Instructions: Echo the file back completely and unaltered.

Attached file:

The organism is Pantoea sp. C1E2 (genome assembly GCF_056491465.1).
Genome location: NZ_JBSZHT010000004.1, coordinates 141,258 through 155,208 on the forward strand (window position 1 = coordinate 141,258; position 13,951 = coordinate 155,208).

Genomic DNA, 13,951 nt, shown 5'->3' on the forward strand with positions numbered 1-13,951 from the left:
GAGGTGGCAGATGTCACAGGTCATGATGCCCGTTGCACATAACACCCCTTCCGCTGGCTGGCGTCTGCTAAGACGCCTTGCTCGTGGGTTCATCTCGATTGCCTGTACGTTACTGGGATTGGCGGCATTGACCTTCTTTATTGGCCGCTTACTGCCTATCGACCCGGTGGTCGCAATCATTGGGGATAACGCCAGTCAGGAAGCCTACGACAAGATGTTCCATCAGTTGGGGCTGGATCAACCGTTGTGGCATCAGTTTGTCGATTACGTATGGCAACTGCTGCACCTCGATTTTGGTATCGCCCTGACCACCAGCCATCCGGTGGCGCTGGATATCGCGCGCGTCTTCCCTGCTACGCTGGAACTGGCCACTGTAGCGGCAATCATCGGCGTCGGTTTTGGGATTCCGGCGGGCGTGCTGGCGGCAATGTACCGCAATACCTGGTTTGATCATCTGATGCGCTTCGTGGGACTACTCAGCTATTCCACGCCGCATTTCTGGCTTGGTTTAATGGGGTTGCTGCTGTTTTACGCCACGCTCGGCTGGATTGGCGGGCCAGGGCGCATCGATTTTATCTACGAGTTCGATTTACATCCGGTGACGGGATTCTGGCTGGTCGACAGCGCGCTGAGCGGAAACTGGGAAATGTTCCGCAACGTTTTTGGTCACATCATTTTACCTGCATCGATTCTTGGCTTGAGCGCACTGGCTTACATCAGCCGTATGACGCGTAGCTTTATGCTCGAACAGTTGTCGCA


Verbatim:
The organism is Pantoea sp. C1E2 (genome assembly GCF_056491465.1).
Genome location: NZ_JBSZHT010000004.1, coordinates 141,258 through 155,208 on the forward strand (window position 1 = coordinate 141,258; position 13,951 = coordinate 155,208).

Genomic DNA, 13,951 nt, shown 5'->3' on the forward strand with positions numbered 1-13,951 from the left:
GAGGTGGCAGATGTCACAGGTCATGATGCCCGTTGCACATAACACCCCTTCCGCTGGCTGGCGTCTGCTAAGACGCCTTGCTCGTGGGTTCATCTCGATTGCCTGTACGTTACTGGGATTGGCGGCATTGACCTTCTTTATTGGCCGCTTACTGCCTATCGACCCGGTGGTCGCAATCATTGGGGATAACGCCAGTCAGGAAGCCTACGACAAGATGTTCCATCAGTTGGGGCTGGATCAACCGTTGTGGCATCAGTTTGTCGATTACGTATGGCAACTGCTGCACCTCGATTTTGGTATCGCCCTGACCACCAGCCATCCGGTGGCGCTGGATATCGCGCGCGTCTTCCCTGCTACGCTGGAACTGGCCACTGTAGCGGCAATCATCGGCGTCGGTTTTGGGATTCCGGCGGGCGTGCTGGCGGCAATGTACCGCAATACCTGGTTTGATCATCTGATGCGCTTCGTGGGACTACTCAGCTATTCCACGCCGCATTTCTGGCTTGGTTTAATGGGGTTGCTGCTGTTTTACGCCACGCTCGGCTGGATTGGCGGGCCAGGGCGCATCGATTTTATCTACGAGTTCGATTTACATCCGGTGACGGGATTCTGGCTGGTCGACAGCGCGCTGAGCGGAAACTGGGAAATGTTCCGCAACGTTTTTGGTCACATCATTTTACCTGCATCGATTCTTGGCTTGAGCGCACTGGCTTACATCAGCCGTATGACGCGTAGCTTTATGCTCGAACAGTTGTCGCA